The Neurocognitive Implications of Depression and Socioeconomic Status in People Living with HIV
Human immunodeficiency virus (HIV) and depression, both associated with neurocognitive impairments, are highly co-morbid and burdensome diseases. Among people living with HIV (PLWH), those with co-morbid depression are evidenced to experience worse clinical outcomes, worse every day functioning, and worse medication adherence. Further, HIV is disproportionately concentrated in impoverished communities, therefore touching the lives of individuals already at a heightened risk for depression as well as those most heavily influenced by health disparities. This is detrimental, as low socioeconomic status (SES) is also associated with impaired neurocognition amongst PLWH. The current study fills a gap in the literature by investigating the interactive effects and individual predictive power of depression and SES on neurocognition in PLWH. The sample of 119 PLWH (71% Latinx, 27% female) completed neurocognitive and psychosocial evaluations and were separated into two groups: those with lifetime depression and those without. The results indicated that lifetime depression was not associated with lower SES (p =.09) nor was it associated with worse neurocognitive performance in any of the seven domains. The neurocognitive domains of learning (p < .001) and memory (p < .001) were significantly positively correlated with SES such that lower SES was associated with worse performance in these domains. Lastly, depression significantly moderated the relationship between SES and attention/working memory performance (β = .98, SE = .11, p = .001) to indicate that higher SES has a protective value over this domain in PLWH only if they have co-morbid depression. Therefore, depression and SES appear to play an important role in the neurocognitive performance of PLWH and future research should continue to dedicate efforts to further elucidating the semantics of these relationships.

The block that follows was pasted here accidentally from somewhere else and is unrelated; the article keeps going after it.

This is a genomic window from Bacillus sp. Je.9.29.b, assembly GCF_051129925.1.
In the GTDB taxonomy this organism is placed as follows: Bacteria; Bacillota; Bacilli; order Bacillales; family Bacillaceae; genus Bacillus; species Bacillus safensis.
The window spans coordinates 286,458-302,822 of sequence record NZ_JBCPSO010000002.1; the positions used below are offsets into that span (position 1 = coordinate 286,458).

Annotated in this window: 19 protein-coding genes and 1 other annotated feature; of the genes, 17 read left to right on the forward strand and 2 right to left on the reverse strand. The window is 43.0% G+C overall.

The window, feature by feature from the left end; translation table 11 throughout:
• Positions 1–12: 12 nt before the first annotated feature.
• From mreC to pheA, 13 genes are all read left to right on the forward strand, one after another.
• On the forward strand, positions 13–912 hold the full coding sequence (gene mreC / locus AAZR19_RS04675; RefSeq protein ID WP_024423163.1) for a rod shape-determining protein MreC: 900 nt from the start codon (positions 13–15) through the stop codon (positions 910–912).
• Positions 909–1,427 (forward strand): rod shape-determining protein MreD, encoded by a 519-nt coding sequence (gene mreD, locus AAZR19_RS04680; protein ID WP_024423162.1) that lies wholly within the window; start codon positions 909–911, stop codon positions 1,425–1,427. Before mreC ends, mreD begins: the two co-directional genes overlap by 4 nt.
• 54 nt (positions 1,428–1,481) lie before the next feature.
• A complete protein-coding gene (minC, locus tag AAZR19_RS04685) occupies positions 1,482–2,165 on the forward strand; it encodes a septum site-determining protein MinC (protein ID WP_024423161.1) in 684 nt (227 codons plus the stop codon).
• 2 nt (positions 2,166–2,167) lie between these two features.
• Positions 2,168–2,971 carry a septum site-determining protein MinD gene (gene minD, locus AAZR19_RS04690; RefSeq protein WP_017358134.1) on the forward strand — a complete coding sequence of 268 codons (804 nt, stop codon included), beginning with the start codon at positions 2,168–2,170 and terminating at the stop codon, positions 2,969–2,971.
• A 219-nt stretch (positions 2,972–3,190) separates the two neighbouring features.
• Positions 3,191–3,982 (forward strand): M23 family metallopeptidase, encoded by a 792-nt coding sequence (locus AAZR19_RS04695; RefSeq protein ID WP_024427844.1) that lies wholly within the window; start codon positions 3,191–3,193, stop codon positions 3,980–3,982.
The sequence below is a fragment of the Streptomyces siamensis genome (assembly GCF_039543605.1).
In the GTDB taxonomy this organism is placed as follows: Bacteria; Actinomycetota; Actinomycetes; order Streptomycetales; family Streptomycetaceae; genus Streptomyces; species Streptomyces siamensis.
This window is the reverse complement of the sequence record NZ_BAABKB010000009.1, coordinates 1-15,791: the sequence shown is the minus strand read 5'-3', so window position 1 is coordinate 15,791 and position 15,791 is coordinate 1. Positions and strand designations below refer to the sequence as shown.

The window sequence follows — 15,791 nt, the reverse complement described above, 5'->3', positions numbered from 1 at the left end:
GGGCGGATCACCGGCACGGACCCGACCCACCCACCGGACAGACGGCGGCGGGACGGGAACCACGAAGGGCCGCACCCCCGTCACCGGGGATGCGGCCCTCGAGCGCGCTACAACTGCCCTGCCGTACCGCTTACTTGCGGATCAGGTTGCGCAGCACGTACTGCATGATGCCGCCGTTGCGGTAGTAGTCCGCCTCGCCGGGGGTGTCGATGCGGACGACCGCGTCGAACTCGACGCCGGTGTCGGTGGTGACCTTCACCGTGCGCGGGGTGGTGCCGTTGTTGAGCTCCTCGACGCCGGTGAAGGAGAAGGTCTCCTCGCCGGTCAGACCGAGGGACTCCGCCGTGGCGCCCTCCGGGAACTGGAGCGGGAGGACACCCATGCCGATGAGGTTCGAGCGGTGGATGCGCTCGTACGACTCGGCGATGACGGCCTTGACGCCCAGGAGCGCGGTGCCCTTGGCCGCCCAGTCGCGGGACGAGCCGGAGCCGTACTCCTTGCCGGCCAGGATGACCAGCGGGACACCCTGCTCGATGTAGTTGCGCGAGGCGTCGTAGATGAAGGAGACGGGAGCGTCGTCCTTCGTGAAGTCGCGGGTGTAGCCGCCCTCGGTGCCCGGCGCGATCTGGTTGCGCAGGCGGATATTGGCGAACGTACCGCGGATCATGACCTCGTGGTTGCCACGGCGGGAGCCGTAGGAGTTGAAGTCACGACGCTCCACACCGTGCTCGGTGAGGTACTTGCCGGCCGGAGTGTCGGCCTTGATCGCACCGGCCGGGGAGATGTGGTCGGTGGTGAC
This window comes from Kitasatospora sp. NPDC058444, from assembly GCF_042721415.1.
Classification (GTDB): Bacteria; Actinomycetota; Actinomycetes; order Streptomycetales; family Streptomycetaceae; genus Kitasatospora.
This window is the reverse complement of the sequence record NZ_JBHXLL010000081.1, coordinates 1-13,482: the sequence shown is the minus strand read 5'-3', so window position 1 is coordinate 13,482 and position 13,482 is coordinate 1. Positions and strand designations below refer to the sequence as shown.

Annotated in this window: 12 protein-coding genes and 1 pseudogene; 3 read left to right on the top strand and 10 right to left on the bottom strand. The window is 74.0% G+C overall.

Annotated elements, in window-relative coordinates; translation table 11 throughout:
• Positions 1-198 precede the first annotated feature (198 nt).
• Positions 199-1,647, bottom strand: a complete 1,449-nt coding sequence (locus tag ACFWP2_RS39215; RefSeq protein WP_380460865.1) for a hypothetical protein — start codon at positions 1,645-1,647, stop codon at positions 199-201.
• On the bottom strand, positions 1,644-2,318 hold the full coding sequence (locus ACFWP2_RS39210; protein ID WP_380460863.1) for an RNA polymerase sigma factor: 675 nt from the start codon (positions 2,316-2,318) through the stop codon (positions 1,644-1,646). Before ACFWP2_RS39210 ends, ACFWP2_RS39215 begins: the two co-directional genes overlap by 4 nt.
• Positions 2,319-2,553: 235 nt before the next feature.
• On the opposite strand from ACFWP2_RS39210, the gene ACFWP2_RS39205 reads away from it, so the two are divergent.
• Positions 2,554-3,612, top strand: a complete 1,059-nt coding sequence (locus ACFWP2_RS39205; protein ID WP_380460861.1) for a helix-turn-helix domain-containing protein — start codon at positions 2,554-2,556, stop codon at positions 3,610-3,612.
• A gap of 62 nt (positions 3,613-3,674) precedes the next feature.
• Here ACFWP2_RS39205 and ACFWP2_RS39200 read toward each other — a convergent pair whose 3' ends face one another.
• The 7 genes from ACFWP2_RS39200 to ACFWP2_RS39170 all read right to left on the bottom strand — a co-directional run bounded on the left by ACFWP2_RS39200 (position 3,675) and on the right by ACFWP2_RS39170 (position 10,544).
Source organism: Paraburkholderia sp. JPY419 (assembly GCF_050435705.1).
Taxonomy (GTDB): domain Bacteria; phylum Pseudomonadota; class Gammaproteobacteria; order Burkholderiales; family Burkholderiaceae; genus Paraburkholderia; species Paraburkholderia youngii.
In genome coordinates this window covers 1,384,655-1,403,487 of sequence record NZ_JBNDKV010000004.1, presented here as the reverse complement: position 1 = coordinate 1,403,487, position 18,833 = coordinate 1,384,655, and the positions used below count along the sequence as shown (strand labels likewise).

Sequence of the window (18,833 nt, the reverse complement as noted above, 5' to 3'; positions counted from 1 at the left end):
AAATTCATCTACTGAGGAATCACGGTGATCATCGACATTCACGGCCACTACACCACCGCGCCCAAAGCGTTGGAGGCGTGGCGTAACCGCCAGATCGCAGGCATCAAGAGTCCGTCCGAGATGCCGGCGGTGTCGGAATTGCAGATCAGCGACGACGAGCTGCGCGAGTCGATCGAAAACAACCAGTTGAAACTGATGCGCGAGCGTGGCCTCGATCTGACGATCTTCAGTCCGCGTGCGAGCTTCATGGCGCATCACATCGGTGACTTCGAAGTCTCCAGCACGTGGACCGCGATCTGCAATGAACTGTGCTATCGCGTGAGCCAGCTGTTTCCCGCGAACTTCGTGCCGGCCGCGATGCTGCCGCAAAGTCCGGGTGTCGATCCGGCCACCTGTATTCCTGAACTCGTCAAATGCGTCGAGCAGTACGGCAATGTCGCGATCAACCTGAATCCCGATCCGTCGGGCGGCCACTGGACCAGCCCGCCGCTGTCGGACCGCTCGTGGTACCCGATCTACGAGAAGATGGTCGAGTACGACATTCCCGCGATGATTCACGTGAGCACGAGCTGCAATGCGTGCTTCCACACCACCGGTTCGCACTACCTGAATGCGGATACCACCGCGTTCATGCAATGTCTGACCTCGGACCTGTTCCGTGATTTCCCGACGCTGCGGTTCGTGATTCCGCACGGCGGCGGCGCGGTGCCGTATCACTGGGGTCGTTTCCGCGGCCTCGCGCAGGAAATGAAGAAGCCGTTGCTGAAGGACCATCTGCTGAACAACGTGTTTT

Clinical psychology|Experimental psychology
Fidaleo, Kaleigh E, "The Neurocognitive Implications of Depression and Socioeconomic Status in People Living with HIV" (2021). ETD Collection for Fordham University. AAI28717286.